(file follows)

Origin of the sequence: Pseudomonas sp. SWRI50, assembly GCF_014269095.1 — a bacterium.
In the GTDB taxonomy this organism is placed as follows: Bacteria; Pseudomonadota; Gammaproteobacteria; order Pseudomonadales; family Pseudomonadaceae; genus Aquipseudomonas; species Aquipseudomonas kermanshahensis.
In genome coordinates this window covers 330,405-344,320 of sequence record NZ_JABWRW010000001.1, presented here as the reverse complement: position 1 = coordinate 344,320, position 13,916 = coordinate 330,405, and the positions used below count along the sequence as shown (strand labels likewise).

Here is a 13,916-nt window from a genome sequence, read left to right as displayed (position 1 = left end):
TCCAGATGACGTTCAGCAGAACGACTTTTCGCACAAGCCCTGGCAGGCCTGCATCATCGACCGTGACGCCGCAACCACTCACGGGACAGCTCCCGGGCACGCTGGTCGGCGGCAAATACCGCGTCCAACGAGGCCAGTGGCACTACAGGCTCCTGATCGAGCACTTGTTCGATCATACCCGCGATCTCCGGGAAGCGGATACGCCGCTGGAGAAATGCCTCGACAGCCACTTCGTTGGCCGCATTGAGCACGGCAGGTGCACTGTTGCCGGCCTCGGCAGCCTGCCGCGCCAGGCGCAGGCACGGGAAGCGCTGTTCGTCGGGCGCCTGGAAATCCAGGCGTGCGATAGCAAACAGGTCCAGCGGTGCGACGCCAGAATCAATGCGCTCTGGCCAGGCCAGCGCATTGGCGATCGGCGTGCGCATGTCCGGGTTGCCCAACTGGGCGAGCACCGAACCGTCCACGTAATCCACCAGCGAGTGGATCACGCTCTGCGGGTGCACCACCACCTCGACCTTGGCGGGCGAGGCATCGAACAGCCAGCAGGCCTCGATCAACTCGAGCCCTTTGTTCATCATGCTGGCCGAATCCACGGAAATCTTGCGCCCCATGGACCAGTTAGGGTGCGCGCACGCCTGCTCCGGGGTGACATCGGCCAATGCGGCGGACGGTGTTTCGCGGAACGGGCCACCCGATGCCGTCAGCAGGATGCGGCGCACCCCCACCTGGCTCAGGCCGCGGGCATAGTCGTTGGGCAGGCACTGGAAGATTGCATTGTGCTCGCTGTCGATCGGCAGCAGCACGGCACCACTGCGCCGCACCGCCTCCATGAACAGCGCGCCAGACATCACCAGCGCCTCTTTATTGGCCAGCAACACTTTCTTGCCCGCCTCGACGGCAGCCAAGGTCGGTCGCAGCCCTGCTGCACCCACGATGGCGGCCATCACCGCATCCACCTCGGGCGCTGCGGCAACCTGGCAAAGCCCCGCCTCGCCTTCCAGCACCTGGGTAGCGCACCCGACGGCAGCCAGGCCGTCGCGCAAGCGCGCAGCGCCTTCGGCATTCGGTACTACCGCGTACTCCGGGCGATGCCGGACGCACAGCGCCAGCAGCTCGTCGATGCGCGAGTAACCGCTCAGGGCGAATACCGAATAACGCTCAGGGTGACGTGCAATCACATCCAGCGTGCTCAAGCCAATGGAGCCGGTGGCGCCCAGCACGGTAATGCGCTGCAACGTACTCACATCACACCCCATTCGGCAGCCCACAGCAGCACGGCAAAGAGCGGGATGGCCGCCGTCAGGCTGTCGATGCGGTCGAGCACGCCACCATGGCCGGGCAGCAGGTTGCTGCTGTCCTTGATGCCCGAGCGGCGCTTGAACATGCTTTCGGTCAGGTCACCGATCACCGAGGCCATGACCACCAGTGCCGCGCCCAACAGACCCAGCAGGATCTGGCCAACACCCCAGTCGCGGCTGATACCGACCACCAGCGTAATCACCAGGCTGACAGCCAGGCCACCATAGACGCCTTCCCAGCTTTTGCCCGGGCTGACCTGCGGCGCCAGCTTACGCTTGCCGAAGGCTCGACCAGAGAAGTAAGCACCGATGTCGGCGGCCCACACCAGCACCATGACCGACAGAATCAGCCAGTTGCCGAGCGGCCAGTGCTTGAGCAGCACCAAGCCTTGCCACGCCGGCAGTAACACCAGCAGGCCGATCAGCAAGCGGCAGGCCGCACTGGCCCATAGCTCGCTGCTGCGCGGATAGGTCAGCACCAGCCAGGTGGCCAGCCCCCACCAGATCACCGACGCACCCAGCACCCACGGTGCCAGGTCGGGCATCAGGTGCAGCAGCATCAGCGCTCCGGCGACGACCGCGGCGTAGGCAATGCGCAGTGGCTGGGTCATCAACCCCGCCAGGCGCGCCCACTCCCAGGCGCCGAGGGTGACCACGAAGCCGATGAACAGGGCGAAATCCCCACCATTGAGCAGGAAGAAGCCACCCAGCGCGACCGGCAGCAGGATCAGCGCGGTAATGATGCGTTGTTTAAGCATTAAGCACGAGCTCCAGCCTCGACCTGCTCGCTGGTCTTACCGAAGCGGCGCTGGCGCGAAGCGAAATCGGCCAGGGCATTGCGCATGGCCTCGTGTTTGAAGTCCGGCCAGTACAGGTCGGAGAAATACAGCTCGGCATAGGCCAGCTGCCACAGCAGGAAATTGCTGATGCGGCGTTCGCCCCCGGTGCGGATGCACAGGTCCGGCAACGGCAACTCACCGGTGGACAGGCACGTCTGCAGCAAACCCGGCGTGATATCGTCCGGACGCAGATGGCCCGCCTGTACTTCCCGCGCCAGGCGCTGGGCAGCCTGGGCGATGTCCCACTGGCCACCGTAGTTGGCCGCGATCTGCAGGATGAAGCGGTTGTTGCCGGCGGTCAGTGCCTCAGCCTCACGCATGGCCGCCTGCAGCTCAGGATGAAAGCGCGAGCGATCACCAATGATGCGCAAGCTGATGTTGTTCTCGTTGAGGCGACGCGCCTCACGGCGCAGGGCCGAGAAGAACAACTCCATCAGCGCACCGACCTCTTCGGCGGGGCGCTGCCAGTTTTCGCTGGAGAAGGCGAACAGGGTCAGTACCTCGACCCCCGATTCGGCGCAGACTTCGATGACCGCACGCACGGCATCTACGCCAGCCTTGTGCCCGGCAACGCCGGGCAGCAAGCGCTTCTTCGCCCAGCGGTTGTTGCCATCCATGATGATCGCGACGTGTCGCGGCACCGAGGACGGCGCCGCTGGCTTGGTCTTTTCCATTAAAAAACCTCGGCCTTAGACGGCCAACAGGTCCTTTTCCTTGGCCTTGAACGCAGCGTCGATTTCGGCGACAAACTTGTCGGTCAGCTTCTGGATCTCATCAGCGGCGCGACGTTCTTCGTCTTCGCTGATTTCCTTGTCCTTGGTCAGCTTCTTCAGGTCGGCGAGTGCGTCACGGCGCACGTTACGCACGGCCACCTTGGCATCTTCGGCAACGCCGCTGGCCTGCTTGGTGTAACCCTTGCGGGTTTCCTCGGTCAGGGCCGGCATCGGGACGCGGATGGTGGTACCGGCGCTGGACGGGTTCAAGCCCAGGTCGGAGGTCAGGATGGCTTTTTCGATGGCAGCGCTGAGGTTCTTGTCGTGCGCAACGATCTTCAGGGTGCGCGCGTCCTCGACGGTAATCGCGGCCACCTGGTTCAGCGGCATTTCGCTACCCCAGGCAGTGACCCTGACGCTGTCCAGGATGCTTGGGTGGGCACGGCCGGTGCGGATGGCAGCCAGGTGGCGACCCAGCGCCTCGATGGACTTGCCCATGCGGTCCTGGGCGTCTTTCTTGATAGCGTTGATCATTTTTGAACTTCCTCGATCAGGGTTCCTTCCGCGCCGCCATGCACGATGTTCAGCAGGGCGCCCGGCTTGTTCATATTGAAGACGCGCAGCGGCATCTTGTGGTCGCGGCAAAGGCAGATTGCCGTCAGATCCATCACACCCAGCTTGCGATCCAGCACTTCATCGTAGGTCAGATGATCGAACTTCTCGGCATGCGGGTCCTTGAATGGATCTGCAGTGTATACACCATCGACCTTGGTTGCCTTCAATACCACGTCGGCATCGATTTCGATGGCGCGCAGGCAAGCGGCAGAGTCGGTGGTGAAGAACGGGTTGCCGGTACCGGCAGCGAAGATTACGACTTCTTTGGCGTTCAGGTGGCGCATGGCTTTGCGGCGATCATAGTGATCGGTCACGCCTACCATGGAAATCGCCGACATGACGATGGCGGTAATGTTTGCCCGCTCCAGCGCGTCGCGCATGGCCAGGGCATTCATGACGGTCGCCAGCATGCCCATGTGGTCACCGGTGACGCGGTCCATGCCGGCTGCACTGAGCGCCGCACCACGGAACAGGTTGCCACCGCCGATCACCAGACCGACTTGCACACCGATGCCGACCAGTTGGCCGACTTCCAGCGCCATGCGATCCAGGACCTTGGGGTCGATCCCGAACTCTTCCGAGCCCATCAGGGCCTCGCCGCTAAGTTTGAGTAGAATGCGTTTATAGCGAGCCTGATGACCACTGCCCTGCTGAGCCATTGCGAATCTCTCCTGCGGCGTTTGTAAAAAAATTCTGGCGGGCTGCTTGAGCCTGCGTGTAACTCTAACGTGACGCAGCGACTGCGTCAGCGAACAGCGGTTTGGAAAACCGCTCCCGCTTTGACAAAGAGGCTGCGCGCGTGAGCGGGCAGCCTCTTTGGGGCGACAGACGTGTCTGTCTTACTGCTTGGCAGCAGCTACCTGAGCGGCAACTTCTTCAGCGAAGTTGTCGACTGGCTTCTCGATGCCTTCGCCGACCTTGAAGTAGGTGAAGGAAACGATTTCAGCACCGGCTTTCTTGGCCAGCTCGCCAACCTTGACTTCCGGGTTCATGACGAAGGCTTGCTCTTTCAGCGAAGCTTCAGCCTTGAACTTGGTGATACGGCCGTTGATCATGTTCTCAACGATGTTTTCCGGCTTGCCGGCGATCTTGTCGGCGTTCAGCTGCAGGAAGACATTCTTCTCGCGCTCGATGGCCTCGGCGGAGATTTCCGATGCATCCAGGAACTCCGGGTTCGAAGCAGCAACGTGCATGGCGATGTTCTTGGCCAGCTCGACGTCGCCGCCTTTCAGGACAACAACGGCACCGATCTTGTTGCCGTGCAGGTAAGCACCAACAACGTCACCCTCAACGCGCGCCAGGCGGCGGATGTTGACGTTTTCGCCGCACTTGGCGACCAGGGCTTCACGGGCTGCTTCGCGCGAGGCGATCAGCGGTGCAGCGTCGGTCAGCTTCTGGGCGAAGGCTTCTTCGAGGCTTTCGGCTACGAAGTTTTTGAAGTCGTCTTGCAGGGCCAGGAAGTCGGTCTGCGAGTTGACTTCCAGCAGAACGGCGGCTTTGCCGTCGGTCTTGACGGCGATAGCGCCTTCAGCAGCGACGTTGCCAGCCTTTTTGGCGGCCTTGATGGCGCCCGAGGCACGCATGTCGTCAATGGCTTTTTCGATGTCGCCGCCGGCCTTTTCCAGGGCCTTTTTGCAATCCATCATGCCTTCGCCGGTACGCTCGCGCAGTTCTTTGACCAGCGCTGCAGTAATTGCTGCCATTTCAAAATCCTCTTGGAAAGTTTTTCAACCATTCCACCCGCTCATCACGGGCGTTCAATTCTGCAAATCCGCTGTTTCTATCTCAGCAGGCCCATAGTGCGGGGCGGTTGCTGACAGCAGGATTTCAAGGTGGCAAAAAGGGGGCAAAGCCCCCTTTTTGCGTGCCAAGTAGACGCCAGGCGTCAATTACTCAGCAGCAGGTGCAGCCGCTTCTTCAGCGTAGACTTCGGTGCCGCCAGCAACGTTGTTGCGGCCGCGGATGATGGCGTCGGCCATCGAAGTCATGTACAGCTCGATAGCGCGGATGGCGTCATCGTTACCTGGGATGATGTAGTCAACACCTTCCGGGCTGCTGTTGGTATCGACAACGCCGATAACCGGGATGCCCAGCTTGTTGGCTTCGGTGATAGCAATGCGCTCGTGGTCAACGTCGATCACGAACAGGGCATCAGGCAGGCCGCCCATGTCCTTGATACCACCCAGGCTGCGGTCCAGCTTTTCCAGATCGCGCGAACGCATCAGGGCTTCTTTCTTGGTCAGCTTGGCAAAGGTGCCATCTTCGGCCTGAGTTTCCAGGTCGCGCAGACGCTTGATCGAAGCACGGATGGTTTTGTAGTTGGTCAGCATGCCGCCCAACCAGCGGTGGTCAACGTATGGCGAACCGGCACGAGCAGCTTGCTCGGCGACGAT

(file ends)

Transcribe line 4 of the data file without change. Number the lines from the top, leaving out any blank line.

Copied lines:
Here is a 13,916-nt window from a genome sequence, read left to right as displayed (position 1 = left end):